Utilities prepare for major projects: Landholders told of infrastructure plans

MINNESOTA - Call it high-voltage mail, not e-mail.

Eleven power utilities are mailing notices telling 73,000 landholders across Minnesota that their land might be needed for three high-voltage transmission lines that would be the state's first major additions to its electricity-transmission infrastructure in a quarter-century. The utilities, which include Xcel Energy in Minneapolis, Great River Energy in Elk River and Otter Tail Power Co. in Fergus Falls among others, are proposing three 345-kilowatt projects that together would cost between $1.3 billion and $1.6 billion and ould be completed by 2020. The projects will need only a small fraction of the property held by the 73,000 landowners, but the utilities want to notify as many people as possible that might be affected by the projects.

The utilities' group, called CapX 2020, says it already has informally contacted many landholders, and last week it mailed out notices to 500 cities and towns. By providing information early, the utilities hope to stave off battles like those of the late 1970s, when the state's last major power-line project prompted demonstrations, arrests and vandalism.

"We're hopeful that by approaching it with a very inclusive process and open outreach, we will have good communications with as many people as possible," said Laura McCarten, co-executive director of CapX 2020 and an Xcel manager for regional transmisson development.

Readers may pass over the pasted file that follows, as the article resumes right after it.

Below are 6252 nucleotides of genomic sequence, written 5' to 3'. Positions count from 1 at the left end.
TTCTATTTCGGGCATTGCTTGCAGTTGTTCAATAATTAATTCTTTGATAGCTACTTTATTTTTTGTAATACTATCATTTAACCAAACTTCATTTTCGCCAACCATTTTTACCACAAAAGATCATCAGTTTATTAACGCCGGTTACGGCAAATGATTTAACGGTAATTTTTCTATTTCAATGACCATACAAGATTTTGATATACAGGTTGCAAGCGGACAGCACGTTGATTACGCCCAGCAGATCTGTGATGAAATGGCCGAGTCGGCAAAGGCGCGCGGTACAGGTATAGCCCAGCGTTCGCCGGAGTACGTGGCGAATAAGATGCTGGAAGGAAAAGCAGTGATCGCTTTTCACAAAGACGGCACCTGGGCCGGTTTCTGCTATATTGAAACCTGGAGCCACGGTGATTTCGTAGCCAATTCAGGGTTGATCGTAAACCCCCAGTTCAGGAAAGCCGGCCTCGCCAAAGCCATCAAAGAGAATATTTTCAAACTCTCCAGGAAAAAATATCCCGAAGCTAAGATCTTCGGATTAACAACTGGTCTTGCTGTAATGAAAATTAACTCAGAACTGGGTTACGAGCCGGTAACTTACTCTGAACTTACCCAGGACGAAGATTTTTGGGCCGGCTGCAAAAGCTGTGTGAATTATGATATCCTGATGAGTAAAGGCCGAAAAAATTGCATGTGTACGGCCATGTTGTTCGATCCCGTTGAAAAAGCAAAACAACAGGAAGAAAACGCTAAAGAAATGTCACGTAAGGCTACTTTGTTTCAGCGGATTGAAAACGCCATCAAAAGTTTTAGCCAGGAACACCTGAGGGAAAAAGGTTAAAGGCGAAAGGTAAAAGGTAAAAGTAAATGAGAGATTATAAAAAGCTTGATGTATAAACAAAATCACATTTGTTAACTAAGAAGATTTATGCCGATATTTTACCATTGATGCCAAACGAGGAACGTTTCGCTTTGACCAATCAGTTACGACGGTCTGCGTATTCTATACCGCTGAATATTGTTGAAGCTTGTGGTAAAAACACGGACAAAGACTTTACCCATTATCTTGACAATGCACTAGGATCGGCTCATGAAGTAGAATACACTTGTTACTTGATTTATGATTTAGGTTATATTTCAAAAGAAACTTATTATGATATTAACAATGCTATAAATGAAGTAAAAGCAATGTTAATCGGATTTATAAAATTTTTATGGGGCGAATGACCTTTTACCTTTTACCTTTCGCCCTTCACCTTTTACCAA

The group will formally request approval for the three projects before the Minnesota Public Utilities Commission about mid-August. A fourth $60 million project planned around Bemidji will be submitted separately. The utilities believe they have a strong argument for building three transmission projects at once.

Planning studies by the group show that customer demand for electricity will increase by 4,000 to 6,000 megawatts in 13 years, outstripping the systems' present peak capacity of 20,000 megawatts. The utilities are anticipating capacity problems in and around the Red River Valley, Alexandria, St. Cloud and Rochester.

The three projects include:

- A 230-mile line between Brookings, S.D., and southeast of the Twin Cities near Hampton in Dakota County. That line could bring in more wind-generated power from the southern part of the state, said Beth Soholt, director of the energy non-profit Wind on the Wires, which promotes more wind-power projects.

- A 250-mile line between Fargo, N.D., and St. Cloud and Monticello.

- A 150-mile line southeast of the Twin Cities by Hampton and Rochester, continuing to La Crosse, Wisconsin.



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